The Conservatives are already planning to introduce the huge surveillance powers known as the Snoopers’ Charter, hoping that the removal from government of the Liberal Democrats that previously blocked the controversial law will allow it to go through.

      The law, officially known as the Draft Communications Data Bill, is already back on the agenda according to Theresa May. It is expected to force British internet service providers to keep huge amounts of data on their customers, and to make that information available to the government and security services.

      The snoopers’ charter received huge criticism from computing experts and civil liberties campaigners in the wake of introduction. It was set to come into law in 2014, but Nick Clegg withdrew his support for the bill and it was blocked by the Liberal Democrats.

    • French parliament approves new surveillance rules

      The French parliament has approved a controversial law strengthening the intelligence services, with the aim of preventing Islamist attacks.

    • LinkedIn serves up resumes of 27,000 US intelligence personnel

      A new transparency project has mined LinkedIn to create a database of the US intelligence community – complete with codewords.

    • This Government will put the Snoopers Charter and more back on the table

      Against all expectations the Conservatives have won an absolute majority in the General Election. They will be able to propose whichever new laws they like. And if all the Conservative MPs vote together, they will be able to pass whichever laws they like.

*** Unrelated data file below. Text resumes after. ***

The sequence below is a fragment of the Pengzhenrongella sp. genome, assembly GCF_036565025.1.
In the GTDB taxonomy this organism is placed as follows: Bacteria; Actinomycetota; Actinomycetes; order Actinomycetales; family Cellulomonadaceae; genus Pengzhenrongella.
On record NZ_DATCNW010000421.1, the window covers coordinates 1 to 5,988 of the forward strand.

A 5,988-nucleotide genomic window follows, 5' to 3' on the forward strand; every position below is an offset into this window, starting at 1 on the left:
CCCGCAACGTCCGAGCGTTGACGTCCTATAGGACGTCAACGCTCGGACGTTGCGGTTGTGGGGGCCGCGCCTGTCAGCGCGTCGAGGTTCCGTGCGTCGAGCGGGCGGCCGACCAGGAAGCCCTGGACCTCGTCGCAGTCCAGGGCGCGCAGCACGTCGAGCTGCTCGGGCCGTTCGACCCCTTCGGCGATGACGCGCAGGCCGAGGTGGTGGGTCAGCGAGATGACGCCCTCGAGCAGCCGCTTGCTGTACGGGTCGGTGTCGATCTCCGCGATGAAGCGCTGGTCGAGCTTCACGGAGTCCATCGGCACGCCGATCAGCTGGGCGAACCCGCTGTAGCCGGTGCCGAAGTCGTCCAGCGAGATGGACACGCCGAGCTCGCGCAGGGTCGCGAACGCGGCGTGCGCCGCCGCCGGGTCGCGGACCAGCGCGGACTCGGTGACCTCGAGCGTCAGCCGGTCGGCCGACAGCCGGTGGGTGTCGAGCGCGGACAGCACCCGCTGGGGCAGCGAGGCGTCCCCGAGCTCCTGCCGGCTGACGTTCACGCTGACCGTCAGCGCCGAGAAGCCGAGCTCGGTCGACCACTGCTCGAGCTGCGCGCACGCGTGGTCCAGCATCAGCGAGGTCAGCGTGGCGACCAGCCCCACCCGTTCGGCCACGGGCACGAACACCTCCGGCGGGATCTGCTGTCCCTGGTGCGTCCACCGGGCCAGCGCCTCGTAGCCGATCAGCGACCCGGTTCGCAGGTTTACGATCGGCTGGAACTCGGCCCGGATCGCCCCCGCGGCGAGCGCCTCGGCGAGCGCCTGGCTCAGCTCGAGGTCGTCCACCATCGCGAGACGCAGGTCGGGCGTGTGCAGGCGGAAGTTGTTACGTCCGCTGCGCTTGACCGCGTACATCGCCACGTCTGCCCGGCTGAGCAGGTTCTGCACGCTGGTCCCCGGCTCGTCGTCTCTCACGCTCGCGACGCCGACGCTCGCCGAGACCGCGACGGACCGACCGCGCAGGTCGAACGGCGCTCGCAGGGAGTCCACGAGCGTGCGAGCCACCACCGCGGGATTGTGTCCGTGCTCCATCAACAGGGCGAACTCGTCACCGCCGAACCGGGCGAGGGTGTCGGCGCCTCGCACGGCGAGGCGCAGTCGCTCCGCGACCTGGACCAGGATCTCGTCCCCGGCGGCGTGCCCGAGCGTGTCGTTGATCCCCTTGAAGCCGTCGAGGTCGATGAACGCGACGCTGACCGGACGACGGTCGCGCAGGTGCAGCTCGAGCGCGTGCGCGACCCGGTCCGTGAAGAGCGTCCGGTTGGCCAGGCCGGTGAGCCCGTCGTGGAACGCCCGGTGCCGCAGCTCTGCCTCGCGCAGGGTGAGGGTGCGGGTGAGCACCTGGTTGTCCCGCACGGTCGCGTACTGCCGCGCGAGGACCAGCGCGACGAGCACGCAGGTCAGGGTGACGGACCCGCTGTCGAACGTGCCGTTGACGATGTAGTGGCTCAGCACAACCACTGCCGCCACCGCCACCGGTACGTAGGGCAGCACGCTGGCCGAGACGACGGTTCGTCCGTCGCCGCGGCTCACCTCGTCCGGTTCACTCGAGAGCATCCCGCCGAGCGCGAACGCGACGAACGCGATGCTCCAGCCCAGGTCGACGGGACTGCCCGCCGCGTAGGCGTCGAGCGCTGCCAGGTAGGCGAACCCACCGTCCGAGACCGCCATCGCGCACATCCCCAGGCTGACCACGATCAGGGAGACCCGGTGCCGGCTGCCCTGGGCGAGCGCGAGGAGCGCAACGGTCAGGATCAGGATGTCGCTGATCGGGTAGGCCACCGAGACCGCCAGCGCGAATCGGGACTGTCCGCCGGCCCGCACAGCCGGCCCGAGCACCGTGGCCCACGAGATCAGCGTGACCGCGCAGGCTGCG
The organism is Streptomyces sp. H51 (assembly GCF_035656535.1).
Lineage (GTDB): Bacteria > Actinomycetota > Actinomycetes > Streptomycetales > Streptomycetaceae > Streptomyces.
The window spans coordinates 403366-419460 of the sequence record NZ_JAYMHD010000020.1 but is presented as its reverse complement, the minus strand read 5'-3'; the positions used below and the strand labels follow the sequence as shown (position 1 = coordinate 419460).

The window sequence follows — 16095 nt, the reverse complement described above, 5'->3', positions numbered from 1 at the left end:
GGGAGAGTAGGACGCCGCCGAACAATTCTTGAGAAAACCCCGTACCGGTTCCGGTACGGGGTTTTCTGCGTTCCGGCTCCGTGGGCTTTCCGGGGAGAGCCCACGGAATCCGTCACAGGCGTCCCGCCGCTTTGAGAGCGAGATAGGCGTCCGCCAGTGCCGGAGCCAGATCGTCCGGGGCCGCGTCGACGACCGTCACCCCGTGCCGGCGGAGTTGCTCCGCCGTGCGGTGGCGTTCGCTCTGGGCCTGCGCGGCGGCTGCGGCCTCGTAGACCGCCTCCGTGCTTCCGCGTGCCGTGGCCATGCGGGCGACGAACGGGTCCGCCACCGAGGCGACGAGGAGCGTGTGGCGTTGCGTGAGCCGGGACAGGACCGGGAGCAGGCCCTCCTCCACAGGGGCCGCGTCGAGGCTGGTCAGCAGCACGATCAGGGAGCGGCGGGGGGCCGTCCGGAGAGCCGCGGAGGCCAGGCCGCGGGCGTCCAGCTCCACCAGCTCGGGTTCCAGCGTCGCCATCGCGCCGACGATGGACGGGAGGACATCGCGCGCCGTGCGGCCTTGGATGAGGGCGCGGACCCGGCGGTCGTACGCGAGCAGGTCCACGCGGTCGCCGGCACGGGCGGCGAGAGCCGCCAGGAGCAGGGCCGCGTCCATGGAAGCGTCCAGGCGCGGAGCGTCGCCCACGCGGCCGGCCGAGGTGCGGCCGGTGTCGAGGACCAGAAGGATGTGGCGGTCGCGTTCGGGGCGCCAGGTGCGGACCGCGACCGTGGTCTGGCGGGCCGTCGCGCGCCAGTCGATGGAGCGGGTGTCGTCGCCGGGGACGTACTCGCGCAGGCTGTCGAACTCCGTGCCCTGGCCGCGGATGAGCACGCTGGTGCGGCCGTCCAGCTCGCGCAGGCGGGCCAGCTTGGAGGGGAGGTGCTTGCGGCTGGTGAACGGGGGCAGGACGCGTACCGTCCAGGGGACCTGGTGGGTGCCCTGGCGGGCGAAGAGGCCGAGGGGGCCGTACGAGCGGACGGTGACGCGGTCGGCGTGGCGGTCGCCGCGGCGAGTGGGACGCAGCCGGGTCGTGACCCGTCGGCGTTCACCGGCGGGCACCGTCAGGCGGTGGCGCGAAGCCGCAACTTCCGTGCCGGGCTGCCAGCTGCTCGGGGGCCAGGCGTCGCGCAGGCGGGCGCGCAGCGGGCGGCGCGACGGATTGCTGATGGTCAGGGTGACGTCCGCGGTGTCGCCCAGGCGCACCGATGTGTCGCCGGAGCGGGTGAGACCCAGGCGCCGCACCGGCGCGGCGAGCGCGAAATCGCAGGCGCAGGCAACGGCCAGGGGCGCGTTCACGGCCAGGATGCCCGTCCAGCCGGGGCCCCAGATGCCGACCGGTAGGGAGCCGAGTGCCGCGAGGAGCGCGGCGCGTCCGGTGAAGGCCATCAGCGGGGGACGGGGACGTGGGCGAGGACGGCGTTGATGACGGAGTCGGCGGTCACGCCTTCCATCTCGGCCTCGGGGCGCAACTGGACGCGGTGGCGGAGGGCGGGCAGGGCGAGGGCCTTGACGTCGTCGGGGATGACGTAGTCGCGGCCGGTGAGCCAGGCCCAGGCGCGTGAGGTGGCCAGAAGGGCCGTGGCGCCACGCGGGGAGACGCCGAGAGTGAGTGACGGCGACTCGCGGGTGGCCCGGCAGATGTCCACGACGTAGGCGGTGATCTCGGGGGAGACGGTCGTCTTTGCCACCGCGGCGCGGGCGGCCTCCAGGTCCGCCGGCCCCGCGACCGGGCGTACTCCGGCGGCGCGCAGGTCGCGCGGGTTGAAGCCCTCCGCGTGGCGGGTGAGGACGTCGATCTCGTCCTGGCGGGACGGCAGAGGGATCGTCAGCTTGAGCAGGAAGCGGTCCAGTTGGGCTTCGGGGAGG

• Judge Throws Out Lawsuit From Redditor Who Found An FBI Tracking Device On His Car

      End result? A tracking device on Afifi’s car, and for something he didn’t even write. So, he sued the FBI and the DOJ for violating his First, Fourth and Fifth Amendment rights. The suit was stayed by the court while the Supreme Court sorted out US v. Jones — a case dealing with warrantless GPS tracking. Unfortunately, the Court returned not much in the way of a decision, stating that GPS tracking did constitute a “search,” but didn’t go so far as to add a warrant requirement, suggesting the longer the tracking lasts, the worse it is constitutionally.

    • Senate GOP leader pushes for phone spying after court says it’s illegal

      Mitch McConnell, the GOP Senate majority leader, urged lawmakers Thursday to renew the expiring section of the Patriot Act that the National Security Agency says authorizes the bulk telephone metadata spying program. That’s the same section that the New York-based 2nd US Circuit Court of Appeals ruled hours earlier didn’t justify the NSA’s phone spying program.

    • McConnell, GOP defend NSA

      Senate Majority Leader Mitch McConnell (Ky.) and other top Republicans on Thursday defended the National Security Agency’s surveillance program as vital to protecting national security.

      McConnell and other Republicans also starkly criticized legislation that would effectively end the NSA’s bulk phone records collection program.

    • The man who wants to outlaw encryption

      At the height of the War on Terror, in May 2005, James Comey walked into the headquarters of the National Security Agency and explained just how hard it is to say “no” to them.

      Given an unprecedented mission scope following 9/11, the NSA began engaging in warrantless domestic wiretaps, among other growing surveillance powers, that would soon spark national controversy. When Comey stood in front of the NSA in 2005, the American public remained ignorant of its government’s overreach; his speech was mostly ignored by the press. Within the NSA, however, the surveillance was no such secret.

      “It can be hard [to say no],” Comey said, “because the stakes couldn’t be higher. Hard because we are likely to hear the words, ‘If we don’t do this, people will die.’”